Does Inhibitif hair reducing serum work? Science and a review

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How to cite: Wong M. Does Inhibitif hair reducing serum work? Science and a review. Lab Muffin Beauty Science. February 10, 2014. Accessed June 12, 2024.

If you’ve been keeping an eye on the beauty blogosphere, you’ve probably heard of Inhibitif already. Inhibitif is a hair reducing product and has been a hit, based on its reputation of achieving similar results to laser without the pain or cost. But what exactly is it doing?

The main active ingredients in Inhibitif are Tremella fuciformis sporocarp extract, dihydromyricetin and lauryl isoquinolinium bromide. Lauryl isoquinolinium bromide is only found in the Advanced Hair-Free Serum, which isn’t retailing in Australia at the moment.

Tremella fuciformis sporocarp extract is an easy one to deal with – it’s just a moisturiser, derived from a gooey white fungus that the Asian cuisine fans amongst my readers may find particularly familiar.

Annoyingly, there isn’t much toxicological or hair-reduction data available on dihydromyricetin or lauryl isoquinolinium bromide, so it’s difficult to work out exactly what their mechanisms of action are.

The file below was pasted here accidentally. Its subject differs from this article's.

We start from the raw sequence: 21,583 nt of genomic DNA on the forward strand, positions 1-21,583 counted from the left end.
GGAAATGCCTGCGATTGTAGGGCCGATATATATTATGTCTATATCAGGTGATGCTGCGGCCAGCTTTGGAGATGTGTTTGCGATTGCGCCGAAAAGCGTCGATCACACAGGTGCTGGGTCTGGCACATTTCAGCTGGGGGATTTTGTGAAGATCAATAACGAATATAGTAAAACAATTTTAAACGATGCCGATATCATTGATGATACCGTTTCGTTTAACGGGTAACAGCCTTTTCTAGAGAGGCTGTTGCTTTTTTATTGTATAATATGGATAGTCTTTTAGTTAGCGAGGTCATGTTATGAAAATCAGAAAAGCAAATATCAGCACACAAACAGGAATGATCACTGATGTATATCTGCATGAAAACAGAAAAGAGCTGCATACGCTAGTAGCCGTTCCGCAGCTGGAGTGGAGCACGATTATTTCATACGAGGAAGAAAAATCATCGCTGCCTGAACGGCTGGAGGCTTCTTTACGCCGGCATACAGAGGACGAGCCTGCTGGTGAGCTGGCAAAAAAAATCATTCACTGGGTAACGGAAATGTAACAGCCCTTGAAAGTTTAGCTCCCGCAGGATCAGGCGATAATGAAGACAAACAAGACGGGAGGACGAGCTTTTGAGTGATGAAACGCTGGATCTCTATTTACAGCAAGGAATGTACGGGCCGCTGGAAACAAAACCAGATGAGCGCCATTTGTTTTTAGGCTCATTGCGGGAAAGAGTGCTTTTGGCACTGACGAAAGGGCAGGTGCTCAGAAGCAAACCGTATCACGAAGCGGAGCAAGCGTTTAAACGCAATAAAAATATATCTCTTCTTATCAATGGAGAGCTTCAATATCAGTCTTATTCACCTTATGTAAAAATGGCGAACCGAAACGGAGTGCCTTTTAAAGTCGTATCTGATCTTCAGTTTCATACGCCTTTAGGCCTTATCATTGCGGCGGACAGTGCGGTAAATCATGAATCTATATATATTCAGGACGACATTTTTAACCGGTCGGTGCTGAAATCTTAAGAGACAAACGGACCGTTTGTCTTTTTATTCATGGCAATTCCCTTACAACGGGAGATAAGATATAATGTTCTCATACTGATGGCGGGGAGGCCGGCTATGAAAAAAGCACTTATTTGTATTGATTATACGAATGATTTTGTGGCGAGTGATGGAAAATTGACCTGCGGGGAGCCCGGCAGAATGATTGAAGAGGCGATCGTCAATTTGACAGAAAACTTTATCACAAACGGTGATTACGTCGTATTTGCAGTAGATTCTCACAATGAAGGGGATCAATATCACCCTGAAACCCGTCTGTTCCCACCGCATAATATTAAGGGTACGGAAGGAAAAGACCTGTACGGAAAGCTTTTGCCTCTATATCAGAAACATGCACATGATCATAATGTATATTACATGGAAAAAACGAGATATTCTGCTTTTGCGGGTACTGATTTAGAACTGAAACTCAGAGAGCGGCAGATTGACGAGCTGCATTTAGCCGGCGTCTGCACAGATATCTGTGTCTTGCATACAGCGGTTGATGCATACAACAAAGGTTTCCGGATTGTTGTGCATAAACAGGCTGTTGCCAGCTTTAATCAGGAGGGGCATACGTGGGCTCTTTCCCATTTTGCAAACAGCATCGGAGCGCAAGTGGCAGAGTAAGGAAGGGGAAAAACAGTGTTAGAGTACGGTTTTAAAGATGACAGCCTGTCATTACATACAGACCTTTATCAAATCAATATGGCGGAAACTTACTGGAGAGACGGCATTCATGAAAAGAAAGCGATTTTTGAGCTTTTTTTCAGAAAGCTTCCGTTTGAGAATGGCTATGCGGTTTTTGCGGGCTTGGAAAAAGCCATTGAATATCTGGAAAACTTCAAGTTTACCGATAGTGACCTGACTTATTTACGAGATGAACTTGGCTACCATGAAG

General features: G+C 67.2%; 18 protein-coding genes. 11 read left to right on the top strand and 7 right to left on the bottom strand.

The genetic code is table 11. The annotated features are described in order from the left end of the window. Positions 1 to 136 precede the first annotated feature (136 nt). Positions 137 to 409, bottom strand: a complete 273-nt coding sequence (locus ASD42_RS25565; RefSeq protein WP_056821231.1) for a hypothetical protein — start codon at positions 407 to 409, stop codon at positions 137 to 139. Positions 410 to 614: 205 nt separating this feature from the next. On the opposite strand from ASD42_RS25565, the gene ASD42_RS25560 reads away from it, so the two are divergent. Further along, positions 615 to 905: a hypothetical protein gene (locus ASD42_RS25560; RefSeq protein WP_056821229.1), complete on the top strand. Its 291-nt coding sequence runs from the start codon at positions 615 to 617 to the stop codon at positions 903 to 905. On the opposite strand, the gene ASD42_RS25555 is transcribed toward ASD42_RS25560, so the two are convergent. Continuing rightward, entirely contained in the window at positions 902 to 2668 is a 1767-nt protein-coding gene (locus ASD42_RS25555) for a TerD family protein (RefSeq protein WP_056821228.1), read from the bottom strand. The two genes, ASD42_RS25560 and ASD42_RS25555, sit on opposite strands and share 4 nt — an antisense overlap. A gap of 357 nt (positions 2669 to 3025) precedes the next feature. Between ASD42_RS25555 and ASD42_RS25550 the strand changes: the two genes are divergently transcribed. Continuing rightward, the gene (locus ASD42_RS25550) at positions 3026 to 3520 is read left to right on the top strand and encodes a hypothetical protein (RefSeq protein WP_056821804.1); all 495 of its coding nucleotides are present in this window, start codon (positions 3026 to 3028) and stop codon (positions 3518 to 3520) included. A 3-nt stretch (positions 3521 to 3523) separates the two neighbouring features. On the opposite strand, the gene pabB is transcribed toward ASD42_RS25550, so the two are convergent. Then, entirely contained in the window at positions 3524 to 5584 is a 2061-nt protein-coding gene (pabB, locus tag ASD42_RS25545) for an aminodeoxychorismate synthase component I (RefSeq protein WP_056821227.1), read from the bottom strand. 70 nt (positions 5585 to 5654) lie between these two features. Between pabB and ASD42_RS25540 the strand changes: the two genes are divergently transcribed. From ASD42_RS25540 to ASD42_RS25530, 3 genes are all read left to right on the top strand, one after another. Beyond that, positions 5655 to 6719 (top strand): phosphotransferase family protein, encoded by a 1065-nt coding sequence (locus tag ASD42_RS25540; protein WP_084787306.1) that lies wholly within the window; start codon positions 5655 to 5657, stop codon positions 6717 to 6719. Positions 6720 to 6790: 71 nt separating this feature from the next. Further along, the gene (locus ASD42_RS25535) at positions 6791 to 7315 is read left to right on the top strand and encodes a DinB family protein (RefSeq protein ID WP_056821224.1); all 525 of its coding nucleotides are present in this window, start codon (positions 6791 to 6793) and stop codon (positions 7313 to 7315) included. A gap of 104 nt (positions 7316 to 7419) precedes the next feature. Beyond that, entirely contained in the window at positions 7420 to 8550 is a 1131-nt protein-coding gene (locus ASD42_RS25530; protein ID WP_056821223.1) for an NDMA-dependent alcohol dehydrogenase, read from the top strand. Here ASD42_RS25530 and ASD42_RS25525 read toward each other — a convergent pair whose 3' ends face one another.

Dihydromyricetin is an interesting molecule extracted from the oriental raisin tree, which has been used for a long time in traditional medicine. It’s been found to mitigate the effects of alcohol, and is being sold for human consumption already.

However, its hair growth reducing properties are less well-established. There’s a study by a company selling a product with a lower concentration of dihydromyricetin, which shows impressive results, but as you’d expect for any in-house research, you have to take the results with a grain of salt.

Lauryl isoquinolinium bromide is less benign in my opinion – although the MSDS for a beard-slowing product that contains it is somewhat reassuring, there really isn’t enough info on it out there to made me feel like its safety profile is well established, and that it’s targeting just the hair, and not the skin around it. It’s not in any of the Inhibitif products in the Australian market though.

If you’re interested in some in-depth analysis of the (little) literature around dihydromyricetin and lauryl isoquinolinium bromide, you can check out this comprehensive post from Ingredients of Style.

I received a bottle of Inhibitif Hair-Free Body Serum to trial. The packaging specifies to apply the serum twice a day for 2 months, or until hair is nearly invisible. Results should develop within 2-8 weeks. The serum itself is a pale yellow, watery liquid that smells slightly minty. It comes in a convenient spray bottle. Here’s the ingredient listing – as you can see, it’s got dihydromyricetin as the hair-reducing ingredient, but no lauryl isoquinolinium bromide.

Unfortunately, try as I might, I just couldn’t fit rubbing the serum into my skin twice a day into my schedule, especially considering that I can’t moisturise on days when I pole. I think I averaged one application a day for 2 months. I applied the serum to my right arm and leg, but I didn’t notice a big difference (my hair is pretty sparse to begin with anyway).